Do You know!! Why does hair turn grey? Have you ever seen someone try to colour their hair to cover up grey hair? Do you know how these people’s hair turns grey? Do you know that grey hair can appear on anyone at any age? Some people begin to grey when they are very young, and some birth born with two or three white hair, while others may not see their first grey hair until their 40s.
Our genes are responsible for deciding when we begin to grey our hair. As a result, most of us will start ageing at the same time as our parents or grandparents. Persons with naturally blonder hair are just as likely to get grey hair, while grey hair shines out more in people with darker hair.
There are Two Major Parts for Each Hair on our Heads:
A root is a lower part that keeps the hair under the scalp into a little sac called a follicle.
A shaft is an upper and coloured part that grows out of our heads.
A tube of tissue under the skin, known as the hair follicle, surrounds the base of each hair strand. A specific number of pigment cells in each hair follicle constantly make a chemical called melanin.
What is Melanin?
Our skin’s melanin content determines whether it is light or dark. It imparts brown, black, red, and blonde colours to the growing hair shaft. As we age, the pigment cells in our hair follicles slowly deteriorate.
When there are fewer pigment cells in the hair follicle, a hair strand will no longer contain as much melanin, and as it grows, it will take on a more translucent colour, like grey or white. As humans age, fewer pigment cells will be available to produce melanin. At some point, the hair will seem completely grey.
It is estimated that the chances of your hair turning grey increase by 20 per cent every ten years after you reach your 30s. There is a lot of misinformation about getting your hair back to its natural colour after it turns grey or white.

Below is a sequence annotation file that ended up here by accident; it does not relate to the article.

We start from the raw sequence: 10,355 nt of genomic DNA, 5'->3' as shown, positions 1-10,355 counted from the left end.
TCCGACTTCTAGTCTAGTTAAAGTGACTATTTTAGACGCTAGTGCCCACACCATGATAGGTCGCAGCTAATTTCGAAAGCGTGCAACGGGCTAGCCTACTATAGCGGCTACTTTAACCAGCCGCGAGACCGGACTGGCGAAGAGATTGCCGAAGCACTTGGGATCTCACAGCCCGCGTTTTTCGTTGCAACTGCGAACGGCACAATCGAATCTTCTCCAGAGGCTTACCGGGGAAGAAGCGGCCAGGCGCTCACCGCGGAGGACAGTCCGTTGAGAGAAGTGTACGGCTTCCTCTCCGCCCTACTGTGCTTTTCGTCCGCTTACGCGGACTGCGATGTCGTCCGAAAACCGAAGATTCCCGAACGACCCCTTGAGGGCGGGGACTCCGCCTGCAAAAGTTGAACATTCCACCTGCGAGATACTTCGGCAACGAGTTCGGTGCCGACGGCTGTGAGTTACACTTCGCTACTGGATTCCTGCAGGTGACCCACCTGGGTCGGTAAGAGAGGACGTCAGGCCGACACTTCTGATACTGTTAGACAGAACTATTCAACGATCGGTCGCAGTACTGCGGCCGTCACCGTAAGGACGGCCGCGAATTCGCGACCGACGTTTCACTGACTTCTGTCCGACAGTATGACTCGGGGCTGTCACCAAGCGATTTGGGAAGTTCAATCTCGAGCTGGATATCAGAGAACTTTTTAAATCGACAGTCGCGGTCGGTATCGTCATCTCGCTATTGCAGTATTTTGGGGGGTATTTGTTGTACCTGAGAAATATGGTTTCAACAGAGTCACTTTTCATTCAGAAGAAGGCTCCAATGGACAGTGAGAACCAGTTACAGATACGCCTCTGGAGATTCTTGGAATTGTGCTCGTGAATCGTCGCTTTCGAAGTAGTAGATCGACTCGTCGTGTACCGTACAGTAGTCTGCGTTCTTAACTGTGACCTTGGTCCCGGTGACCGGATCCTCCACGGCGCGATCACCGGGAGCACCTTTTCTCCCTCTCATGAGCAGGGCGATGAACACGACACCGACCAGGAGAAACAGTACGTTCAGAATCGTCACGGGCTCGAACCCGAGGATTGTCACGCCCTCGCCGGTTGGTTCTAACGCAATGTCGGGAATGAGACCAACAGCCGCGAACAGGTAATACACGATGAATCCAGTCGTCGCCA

It is impossible to restore your original hair colour if your grey hair is genetic or the result of normal ageing, even though some nutritional lacks and medical problems can cause premature grey hair.
Dietary supplements can be effective in slowing the rate of grey hair, but only if deficits are the primary causes. In this article, we debunk some of the most widespread myths about how to treat grey hair and explore other ways you can choose to manage your hair colour.
Why, if your hair colour is genetic, can’t you change it permanently?
The hair is essentially always white. Your natural hair colour, which is determined by genetics, is caused by melanin. Cells in the hair follicles of your body produce pigments by combining the protein keratins with melanin.
Natural melanin loss in the hair happens, especially beyond the age of thirty. Your genes determine the actual rate of fading hair colour. Despite what is claimed by online and product sellers, genetic causes of grey hair cannot be reversed.
Your hair follicles can no longer make melanin on their own when they lose it. The hair first turns grey when melanin production decreases, then white when it entirely stops.
When can we Treat Grey Hair?
Premature grey hair before the 20s and 30s is often hereditary. However, certain lack of nutritional and related medical conditions may contribute.
Lack of Nutrition
Your grey hair may be unrelated to any dietary lacks if you follow a balanced diet. The formation of melanin in your follicles may be impacted if your diet is lacking in specific nutrients. The most frequent vitamin is vitamin B-12, while iron and folate shortages raise the danger.
Before purchasing any dietary supplement, you should consult your doctor to determine the blood tests that should be performed. You can treat the shortage with these nutritional supplements, and after a few weeks, you’ll notice that your natural hair colour is beginning to grow.
Some Medical Conditions
Premature greying of the hair may also signal one of the following medical conditions: Thyroid conditions, alopecia areata, autoimmune disease, and vitiligo. And also, smoking and stress may affect your hair colour. Alterations in hormone levels may also contribute to greying hair. The treatment of such illnesses may eventually assist in the restoration of melanin and your natural hair colour.